Author: United States. Congress. Senate. Committee on Foreign RelationsPublish On: 1949
This is simply one more case to show the way Britain is concentrating on getting rid of that dollar deficit by 1952-53 . In summary , Mr. Chairman , as to the self - help part of this program , it may be said , I think , without any ...
Author: United States. Congress. Senate. Committee on Foreign Relations
Category: Economic assistance, American
Considers S. 833, to authorize the continuance of the European recovery program.
Author: United States. Congress. Senate. Foreign RelationsPublish On: 1949
This is the division of the amount of materials and services which Britain puts into building up her capital plant every year . ... This is simply one more case to show the way Britain is concentrating on getting ...
Author: United States. Congress. Senate. Foreign Relations
H. G. Wells, The Way the World is Going: The Nation and Athenaeum, 24 March 1928. G. B. Shaw, The Intelligent Woman's Guide to Socialism: ... Herbert Heaton, The British Way to Recovery: Economic Journal, September 1935, pp. 541–3.
Author: S.R. Dennison
Category: Business & Economics
Examines the work of Dennis Holme Robertson in the field of economics. Chapters examine his life as well as his policy papers, including his study of industrial fluctuations and the role of persuasion in economic affairs. A selection of his poems is also included.
10 Edward Spiers, 'The Late Victorian Army 1868-1914', in The Oxford History of the British Army, ed. ... 1951), 214; Henry S. L. Alford and W. Dennistoun Sword, The Egyptian Soudan: Its Loss and Recovery (London: Macmillan, 1898), ...
Author: Michelle Gordon
Publisher: Bloomsbury Publishing
Analysing three cases of British colonial violence that occurred in the latter half of the 19th century, this book argues that all three share commonalities, including the role of racial prejudices in justifying the perpetration of extreme colonial violence. Exploring the connections and comparisons between the Perak War (1875–76), the 'Hut Tax' Revolt in Sierra Leone (1898–99) and the Anglo-Egyptian War of Reconquest in the Sudan (1896–99), Gordon highlights the significance of decision-making processes, communication between London and the periphery and the influence of individual colonial administrators in outbreaks of violence. This study reveals the ways in which racial prejudices, the advocacy of a British 'civilising mission' and British racial 'superiority' informed colonial administrators' decisions on the ground, as well as the rationalisation of extreme violence. Responding to a neglect of British colonial atrocities within the historiography of colonial violence, this work demonstrates the ways in which Britain was just as willing and able as other European Empires to resort to extreme measures in the face of indigenous resistance or threats to the British imperial project.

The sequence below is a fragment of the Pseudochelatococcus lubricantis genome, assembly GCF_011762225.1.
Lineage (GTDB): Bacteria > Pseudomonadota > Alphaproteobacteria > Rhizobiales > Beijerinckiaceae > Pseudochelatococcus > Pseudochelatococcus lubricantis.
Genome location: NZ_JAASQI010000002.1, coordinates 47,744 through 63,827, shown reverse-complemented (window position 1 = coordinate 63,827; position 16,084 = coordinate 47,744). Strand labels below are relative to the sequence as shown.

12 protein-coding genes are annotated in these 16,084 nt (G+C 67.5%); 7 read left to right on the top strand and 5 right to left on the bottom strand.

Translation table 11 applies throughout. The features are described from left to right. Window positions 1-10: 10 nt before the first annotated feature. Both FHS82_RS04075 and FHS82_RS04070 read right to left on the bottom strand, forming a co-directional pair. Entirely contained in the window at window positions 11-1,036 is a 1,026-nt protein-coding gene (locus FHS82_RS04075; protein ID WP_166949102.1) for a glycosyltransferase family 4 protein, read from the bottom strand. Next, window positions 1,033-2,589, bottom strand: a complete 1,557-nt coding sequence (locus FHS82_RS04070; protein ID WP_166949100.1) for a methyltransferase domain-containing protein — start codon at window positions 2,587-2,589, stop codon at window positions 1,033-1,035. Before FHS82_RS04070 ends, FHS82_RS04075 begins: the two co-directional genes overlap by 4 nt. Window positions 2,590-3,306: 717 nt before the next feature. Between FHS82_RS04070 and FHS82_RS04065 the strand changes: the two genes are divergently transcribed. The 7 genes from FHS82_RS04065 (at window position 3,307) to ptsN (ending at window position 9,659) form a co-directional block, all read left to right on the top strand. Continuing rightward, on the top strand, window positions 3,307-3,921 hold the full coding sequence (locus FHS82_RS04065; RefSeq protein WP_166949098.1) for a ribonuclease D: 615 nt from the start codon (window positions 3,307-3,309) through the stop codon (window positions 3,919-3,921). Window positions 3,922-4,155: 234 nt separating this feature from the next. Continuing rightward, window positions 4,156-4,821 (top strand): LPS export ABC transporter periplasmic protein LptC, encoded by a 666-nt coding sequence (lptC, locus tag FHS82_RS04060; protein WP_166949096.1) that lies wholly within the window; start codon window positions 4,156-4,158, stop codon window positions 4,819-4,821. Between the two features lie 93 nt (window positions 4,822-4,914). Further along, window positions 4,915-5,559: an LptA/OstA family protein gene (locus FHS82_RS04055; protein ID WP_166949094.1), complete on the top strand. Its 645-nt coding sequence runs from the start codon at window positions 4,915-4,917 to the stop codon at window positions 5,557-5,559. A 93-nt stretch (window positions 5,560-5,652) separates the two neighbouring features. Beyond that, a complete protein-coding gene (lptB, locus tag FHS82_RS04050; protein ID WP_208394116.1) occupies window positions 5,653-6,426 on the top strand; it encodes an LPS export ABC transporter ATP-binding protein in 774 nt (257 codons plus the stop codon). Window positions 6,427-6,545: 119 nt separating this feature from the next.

After all it is to the United States interest as much as to our own that Great Britain (and Western Europe) should recover in a democratic way of life. But if we were required to choose between Communist Russia and Capitalist America ...
Author: Gill Bennett